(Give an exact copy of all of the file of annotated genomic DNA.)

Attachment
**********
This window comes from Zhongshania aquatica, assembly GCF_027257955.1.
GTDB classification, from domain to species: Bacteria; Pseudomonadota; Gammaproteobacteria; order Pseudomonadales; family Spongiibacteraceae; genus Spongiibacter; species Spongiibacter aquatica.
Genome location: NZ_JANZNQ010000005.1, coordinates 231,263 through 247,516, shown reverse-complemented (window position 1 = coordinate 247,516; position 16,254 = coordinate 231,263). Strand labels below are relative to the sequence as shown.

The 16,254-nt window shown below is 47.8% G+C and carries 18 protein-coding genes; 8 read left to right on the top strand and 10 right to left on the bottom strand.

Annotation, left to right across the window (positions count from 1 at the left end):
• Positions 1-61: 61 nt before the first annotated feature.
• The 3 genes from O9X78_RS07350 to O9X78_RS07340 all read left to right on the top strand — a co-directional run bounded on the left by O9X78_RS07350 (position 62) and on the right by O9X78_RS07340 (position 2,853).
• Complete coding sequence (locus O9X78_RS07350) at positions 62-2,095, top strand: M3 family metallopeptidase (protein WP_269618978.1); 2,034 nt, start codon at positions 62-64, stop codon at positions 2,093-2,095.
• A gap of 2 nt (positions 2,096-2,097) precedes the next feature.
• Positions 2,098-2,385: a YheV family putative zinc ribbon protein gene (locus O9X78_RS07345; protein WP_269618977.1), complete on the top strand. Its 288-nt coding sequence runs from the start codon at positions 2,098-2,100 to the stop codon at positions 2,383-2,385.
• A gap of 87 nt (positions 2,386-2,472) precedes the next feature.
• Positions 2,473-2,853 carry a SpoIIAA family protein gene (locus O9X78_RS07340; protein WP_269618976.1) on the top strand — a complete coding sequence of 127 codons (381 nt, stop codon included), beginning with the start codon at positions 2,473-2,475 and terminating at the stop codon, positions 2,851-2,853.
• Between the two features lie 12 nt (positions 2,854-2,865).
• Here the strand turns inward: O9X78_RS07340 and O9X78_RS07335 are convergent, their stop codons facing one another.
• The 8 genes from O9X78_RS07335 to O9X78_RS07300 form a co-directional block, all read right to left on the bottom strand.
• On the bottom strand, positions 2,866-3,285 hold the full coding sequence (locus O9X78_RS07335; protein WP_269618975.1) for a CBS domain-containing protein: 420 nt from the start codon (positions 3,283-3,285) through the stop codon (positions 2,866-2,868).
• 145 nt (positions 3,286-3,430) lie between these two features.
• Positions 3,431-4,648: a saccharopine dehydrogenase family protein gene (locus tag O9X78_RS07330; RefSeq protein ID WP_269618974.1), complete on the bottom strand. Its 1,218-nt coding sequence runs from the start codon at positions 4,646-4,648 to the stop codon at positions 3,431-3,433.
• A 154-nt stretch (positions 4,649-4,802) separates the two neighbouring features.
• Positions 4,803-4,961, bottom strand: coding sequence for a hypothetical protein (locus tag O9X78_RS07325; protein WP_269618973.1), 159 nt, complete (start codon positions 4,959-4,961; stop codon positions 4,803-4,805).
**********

This window comes from Zhongshania aquatica, assembly GCF_027257955.1.
GTDB classification, from domain to species: Bacteria; Pseudomonadota; Gammaproteobacteria; order Pseudomonadales; family Spongiibacteraceae; genus Spongiibacter; species Spongiibacter aquatica.
Genome location: NZ_JANZNQ010000005.1, coordinates 231,263 through 247,516, shown reverse-complemented (window position 1 = coordinate 247,516; position 16,254 = coordinate 231,263). Strand labels below are relative to the sequence as shown.

The 16,254-nt window shown below is 47.8% G+C and carries 18 protein-coding genes; 8 read left to right on the top strand and 10 right to left on the bottom strand.

Annotation, left to right across the window (positions count from 1 at the left end):
• Positions 1-61: 61 nt before the first annotated feature.
• The 3 genes from O9X78_RS07350 to O9X78_RS07340 all read left to right on the top strand — a co-directional run bounded on the left by O9X78_RS07350 (position 62) and on the right by O9X78_RS07340 (position 2,853).
• Complete coding sequence (locus O9X78_RS07350) at positions 62-2,095, top strand: M3 family metallopeptidase (protein WP_269618978.1); 2,034 nt, start codon at positions 62-64, stop codon at positions 2,093-2,095.
• A gap of 2 nt (positions 2,096-2,097) precedes the next feature.
• Positions 2,098-2,385: a YheV family putative zinc ribbon protein gene (locus O9X78_RS07345; protein WP_269618977.1), complete on the top strand. Its 288-nt coding sequence runs from the start codon at positions 2,098-2,100 to the stop codon at positions 2,383-2,385.
• A gap of 87 nt (positions 2,386-2,472) precedes the next feature.
• Positions 2,473-2,853 carry a SpoIIAA family protein gene (locus O9X78_RS07340; protein WP_269618976.1) on the top strand — a complete coding sequence of 127 codons (381 nt, stop codon included), beginning with the start codon at positions 2,473-2,475 and terminating at the stop codon, positions 2,851-2,853.
• Between the two features lie 12 nt (positions 2,854-2,865).
• Here the strand turns inward: O9X78_RS07340 and O9X78_RS07335 are convergent, their stop codons facing one another.
• The 8 genes from O9X78_RS07335 to O9X78_RS07300 form a co-directional block, all read right to left on the bottom strand.
• On the bottom strand, positions 2,866-3,285 hold the full coding sequence (locus O9X78_RS07335; protein WP_269618975.1) for a CBS domain-containing protein: 420 nt from the start codon (positions 3,283-3,285) through the stop codon (positions 2,866-2,868).
• 145 nt (positions 3,286-3,430) lie between these two features.
• Positions 3,431-4,648: a saccharopine dehydrogenase family protein gene (locus tag O9X78_RS07330; RefSeq protein ID WP_269618974.1), complete on the bottom strand. Its 1,218-nt coding sequence runs from the start codon at positions 4,646-4,648 to the stop codon at positions 3,431-3,433.
• A 154-nt stretch (positions 4,649-4,802) separates the two neighbouring features.
• Positions 4,803-4,961, bottom strand: coding sequence for a hypothetical protein (locus tag O9X78_RS07325; protein WP_269618973.1), 159 nt, complete (start codon positions 4,959-4,961; stop codon positions 4,803-4,805).